Five Minutes with Chris Nagy
Five Minutes with Chris Nagy, managing director of order strategy at TD Ameritrade
Chris Nagy is managing director, order routing sales and strategy for TD Ameritrade, focused on options. He will be one of the speakers on a panel on “Market Structure” at the 2010 Equity Options Conference in New York on October 5. He spoke with MarketsWiki's Sarah Rudolph about his thoughts on proposed regulations, the importance of exchange fees, the “flash crash”, and what inspired him in choosing his career path.
Q: The panel you are speaking on at the Equity Options Conference will focus on some regulatory issues facing the industry – including rules on flash orders, circuit breakers, sponsored access, short sale rules, and access fee caps, to name a few topics. As managing director of order strategy for Ameritrade, what regulatory issues are of greatest concern to you?
A: The overriding issue in the options market right now is fee structure. With the eight options exchanges duking it out – nine when CBOE launches their C2 options exchange – you can almost tie every issue back to fee structure: maker-taker vs. pro rata, flash orders. Every one of those issues goes back to overall fees. Flash orders are there to reduce the access cost. Rule 610, which the SEC is proposing, is designed to help limit the cost of access fees, to bring down those costs from where they are today. If you look at the various exchanges – ISE going after BOX, each trying different market models -- it’s all about access fees and how the exchanges are allocating fees among their customers.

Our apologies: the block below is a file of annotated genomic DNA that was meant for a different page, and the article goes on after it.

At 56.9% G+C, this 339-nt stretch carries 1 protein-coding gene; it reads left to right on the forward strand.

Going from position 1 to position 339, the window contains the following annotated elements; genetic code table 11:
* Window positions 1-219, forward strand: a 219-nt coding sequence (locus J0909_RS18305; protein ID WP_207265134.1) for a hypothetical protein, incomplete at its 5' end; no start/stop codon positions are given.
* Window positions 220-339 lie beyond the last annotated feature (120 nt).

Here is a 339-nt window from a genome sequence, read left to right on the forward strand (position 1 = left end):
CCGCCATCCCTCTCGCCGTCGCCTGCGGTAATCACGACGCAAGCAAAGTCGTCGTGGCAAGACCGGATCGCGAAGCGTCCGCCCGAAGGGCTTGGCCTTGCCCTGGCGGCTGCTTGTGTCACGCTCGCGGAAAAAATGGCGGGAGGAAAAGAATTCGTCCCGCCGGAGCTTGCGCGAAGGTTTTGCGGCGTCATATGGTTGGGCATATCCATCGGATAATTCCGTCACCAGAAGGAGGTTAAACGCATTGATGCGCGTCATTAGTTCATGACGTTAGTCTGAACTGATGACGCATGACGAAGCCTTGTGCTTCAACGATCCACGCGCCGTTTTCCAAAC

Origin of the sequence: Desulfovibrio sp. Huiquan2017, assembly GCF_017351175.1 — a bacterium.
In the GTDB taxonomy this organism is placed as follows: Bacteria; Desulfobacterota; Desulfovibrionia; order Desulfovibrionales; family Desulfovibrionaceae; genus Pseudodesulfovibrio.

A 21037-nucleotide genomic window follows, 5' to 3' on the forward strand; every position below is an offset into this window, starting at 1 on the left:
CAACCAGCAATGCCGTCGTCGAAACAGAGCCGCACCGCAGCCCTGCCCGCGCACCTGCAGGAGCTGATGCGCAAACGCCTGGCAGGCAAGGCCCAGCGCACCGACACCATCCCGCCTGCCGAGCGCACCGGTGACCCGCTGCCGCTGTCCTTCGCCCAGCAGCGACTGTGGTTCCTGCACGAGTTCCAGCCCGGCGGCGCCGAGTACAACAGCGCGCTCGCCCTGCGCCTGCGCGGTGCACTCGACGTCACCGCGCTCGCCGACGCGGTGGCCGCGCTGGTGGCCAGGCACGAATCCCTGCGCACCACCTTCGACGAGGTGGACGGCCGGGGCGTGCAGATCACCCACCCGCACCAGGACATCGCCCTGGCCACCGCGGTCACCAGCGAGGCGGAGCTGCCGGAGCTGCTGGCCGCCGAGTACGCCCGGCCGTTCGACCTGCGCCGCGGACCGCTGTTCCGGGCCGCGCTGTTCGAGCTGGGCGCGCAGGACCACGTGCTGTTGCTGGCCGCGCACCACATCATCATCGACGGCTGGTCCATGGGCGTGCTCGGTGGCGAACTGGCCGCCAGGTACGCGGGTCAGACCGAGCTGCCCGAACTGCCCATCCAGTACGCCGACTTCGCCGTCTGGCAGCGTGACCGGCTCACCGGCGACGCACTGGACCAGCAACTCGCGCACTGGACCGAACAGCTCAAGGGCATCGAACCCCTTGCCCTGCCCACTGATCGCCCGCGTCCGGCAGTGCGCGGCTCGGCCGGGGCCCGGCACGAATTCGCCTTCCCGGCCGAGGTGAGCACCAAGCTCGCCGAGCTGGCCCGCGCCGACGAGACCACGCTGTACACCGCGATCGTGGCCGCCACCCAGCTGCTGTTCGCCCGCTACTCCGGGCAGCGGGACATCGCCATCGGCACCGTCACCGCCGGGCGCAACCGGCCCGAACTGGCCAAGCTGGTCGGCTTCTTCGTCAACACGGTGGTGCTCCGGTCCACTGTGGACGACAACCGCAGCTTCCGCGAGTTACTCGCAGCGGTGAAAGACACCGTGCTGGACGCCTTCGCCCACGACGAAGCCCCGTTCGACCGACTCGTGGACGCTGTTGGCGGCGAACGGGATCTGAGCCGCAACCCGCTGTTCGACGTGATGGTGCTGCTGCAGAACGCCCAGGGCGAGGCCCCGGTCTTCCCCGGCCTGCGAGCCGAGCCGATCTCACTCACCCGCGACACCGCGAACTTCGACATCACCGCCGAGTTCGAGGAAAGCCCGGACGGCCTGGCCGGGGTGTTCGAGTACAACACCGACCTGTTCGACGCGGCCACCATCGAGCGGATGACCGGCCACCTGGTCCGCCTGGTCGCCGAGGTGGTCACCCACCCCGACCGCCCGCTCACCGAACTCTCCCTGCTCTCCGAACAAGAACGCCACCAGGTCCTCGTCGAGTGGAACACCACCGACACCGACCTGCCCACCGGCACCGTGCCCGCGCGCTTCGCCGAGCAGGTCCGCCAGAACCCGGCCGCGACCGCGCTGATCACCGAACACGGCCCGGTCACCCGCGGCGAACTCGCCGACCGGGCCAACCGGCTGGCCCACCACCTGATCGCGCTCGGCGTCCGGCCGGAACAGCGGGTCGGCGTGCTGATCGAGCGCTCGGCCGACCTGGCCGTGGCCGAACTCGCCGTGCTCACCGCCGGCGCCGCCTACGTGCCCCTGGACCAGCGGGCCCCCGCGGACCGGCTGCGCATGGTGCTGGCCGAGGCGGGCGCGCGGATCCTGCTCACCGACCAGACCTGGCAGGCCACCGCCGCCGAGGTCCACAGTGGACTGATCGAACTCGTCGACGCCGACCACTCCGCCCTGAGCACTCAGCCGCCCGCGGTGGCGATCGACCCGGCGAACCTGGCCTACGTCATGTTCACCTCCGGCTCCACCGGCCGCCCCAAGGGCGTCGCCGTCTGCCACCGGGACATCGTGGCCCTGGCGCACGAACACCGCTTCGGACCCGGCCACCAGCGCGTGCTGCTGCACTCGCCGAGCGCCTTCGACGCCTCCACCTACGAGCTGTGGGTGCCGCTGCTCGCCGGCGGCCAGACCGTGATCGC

Being a retail provider, we want to offer best in class to our clients, offer market depth at very low cost. This issue is important to us because we don’t want to see costs get out of control. We want to continue to offer retail clients low commissions for trading options.
If you look back 10 years ago in the options market, right before multiple listing came into the markets, when certain options were only traded at certain exchanges, the cost for us to send an options order was north of a dollar a contract. So our commissions were much higher than today. We offered little technology and education. And today we’re an industry leader in education. The competition has driven costs lower. Now, we’re faced with the question of which model [maker-taker vs. pro-rata] will win, or how can both models coexist.
Currently, even with eight or even nine options exchanges out there, that competition is not driving prices as low as might be. SEC Rule 610 is looking to intervene.
Q: What do you think about the proposed circuit breaker rules?
A: I spoke about the circuit breakers recently at the CFTC advisory hearing on August 11. The main issue, which we addressed in our comment letter, is the way circuit breakers are structured today. They don’t operate in a consistent fashion. Circuit breakers are not a bad idea, but they are not the optimal solution. If you look at the futures, options, and equity markets, all those products are on a convergent path. They are becoming very accessible for individual investors. We just launched futures on Forex, for example. Circuit breakers operate very differently from the way limit up and limit down operate in the futures world. Our thought is, they put limit up and limit down in the futures market after the crash of 1987, and that seems to be working pretty well. So it would behoove us to take a lesson from the futures side and to install a limit up and limit down instead of circuit breakers. We hope the advisory committee considers that. It’s a better solution than just a trading halt.